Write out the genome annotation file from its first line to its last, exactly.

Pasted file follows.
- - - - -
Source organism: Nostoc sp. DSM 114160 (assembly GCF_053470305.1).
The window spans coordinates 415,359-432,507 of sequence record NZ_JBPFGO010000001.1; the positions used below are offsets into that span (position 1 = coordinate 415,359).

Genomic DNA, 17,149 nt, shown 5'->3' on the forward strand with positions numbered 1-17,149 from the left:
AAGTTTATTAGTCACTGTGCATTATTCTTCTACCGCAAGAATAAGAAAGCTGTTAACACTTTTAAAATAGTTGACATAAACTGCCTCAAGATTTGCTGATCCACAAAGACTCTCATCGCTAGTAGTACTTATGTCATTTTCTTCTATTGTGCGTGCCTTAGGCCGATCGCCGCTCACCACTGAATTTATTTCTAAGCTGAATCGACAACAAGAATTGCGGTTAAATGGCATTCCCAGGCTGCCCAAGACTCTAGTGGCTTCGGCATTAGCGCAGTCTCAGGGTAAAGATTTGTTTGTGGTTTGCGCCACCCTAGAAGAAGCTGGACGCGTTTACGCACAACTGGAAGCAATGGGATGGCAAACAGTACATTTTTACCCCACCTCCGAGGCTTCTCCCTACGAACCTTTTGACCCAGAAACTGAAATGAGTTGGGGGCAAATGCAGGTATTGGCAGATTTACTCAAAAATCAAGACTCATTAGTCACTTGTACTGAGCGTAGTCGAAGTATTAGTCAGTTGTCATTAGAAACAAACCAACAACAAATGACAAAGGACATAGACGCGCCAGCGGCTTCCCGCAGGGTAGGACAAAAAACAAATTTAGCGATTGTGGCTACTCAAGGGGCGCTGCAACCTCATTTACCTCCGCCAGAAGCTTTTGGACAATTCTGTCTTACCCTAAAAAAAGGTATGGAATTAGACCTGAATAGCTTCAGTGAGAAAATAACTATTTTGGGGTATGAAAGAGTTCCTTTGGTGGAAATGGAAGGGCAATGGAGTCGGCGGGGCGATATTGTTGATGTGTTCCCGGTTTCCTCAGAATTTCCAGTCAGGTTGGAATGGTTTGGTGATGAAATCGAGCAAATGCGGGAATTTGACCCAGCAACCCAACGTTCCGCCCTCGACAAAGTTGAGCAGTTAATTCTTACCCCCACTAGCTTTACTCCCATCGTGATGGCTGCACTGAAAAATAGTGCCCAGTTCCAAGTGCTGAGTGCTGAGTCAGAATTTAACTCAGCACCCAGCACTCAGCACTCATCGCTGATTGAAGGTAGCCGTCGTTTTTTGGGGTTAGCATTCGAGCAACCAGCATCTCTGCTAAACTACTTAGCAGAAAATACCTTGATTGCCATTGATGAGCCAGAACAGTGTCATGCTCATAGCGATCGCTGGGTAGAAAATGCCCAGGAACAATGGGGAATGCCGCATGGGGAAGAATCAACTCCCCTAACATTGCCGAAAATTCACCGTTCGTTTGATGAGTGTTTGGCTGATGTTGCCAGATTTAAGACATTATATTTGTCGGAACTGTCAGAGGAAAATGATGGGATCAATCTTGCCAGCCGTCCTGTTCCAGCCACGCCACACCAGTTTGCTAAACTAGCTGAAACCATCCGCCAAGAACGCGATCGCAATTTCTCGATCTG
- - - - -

Source organism: Nostoc sp. DSM 114160 (assembly GCF_053470305.1).
The window spans coordinates 415,359-432,507 of sequence record NZ_JBPFGO010000001.1; the positions used below are offsets into that span (position 1 = coordinate 415,359).

Genomic DNA, 17,149 nt, shown 5'->3' on the forward strand with positions numbered 1-17,149 from the left:
AAGTTTATTAGTCACTGTGCATTATTCTTCTACCGCAAGAATAAGAAAGCTGTTAACACTTTTAAAATAGTTGACATAAACTGCCTCAAGATTTGCTGATCCACAAAGACTCTCATCGCTAGTAGTACTTATGTCATTTTCTTCTATTGTGCGTGCCTTAGGCCGATCGCCGCTCACCACTGAATTTATTTCTAAGCTGAATCGACAACAAGAATTGCGGTTAAATGGCATTCCCAGGCTGCCCAAGACTCTAGTGGCTTCGGCATTAGCGCAGTCTCAGGGTAAAGATTTGTTTGTGGTTTGCGCCACCCTAGAAGAAGCTGGACGCGTTTACGCACAACTGGAAGCAATGGGATGGCAAACAGTACATTTTTACCCCACCTCCGAGGCTTCTCCCTACGAACCTTTTGACCCAGAAACTGAAATGAGTTGGGGGCAAATGCAGGTATTGGCAGATTTACTCAAAAATCAAGACTCATTAGTCACTTGTACTGAGCGTAGTCGAAGTATTAGTCAGTTGTCATTAGAAACAAACCAACAACAAATGACAAAGGACATAGACGCGCCAGCGGCTTCCCGCAGGGTAGGACAAAAAACAAATTTAGCGATTGTGGCTACTCAAGGGGCGCTGCAACCTCATTTACCTCCGCCAGAAGCTTTTGGACAATTCTGTCTTACCCTAAAAAAAGGTATGGAATTAGACCTGAATAGCTTCAGTGAGAAAATAACTATTTTGGGGTATGAAAGAGTTCCTTTGGTGGAAATGGAAGGGCAATGGAGTCGGCGGGGCGATATTGTTGATGTGTTCCCGGTTTCCTCAGAATTTCCAGTCAGGTTGGAATGGTTTGGTGATGAAATCGAGCAAATGCGGGAATTTGACCCAGCAACCCAACGTTCCGCCCTCGACAAAGTTGAGCAGTTAATTCTTACCCCCACTAGCTTTACTCCCATCGTGATGGCTGCACTGAAAAATAGTGCCCAGTTCCAAGTGCTGAGTGCTGAGTCAGAATTTAACTCAGCACCCAGCACTCAGCACTCATCGCTGATTGAAGGTAGCCGTCGTTTTTTGGGGTTAGCATTCGAGCAACCAGCATCTCTGCTAAACTACTTAGCAGAAAATACCTTGATTGCCATTGATGAGCCAGAACAGTGTCATGCTCATAGCGATCGCTGGGTAGAAAATGCCCAGGAACAATGGGGAATGCCGCATGGGGAAGAATCAACTCCCCTAACATTGCCGAAAATTCACCGTTCGTTTGATGAGTGTTTGGCTGATGTTGCCAGATTTAAGACATTATATTTGTCGGAACTGTCAGAGGAAAATGATGGGATCAATCTTGCCAGCCGTCCTGTTCCAGCCACGCCACACCAGTTTGCTAAACTAGCTGAAACCATCCGCCAAGAACGCGATCGCAATTTCTCGATCTG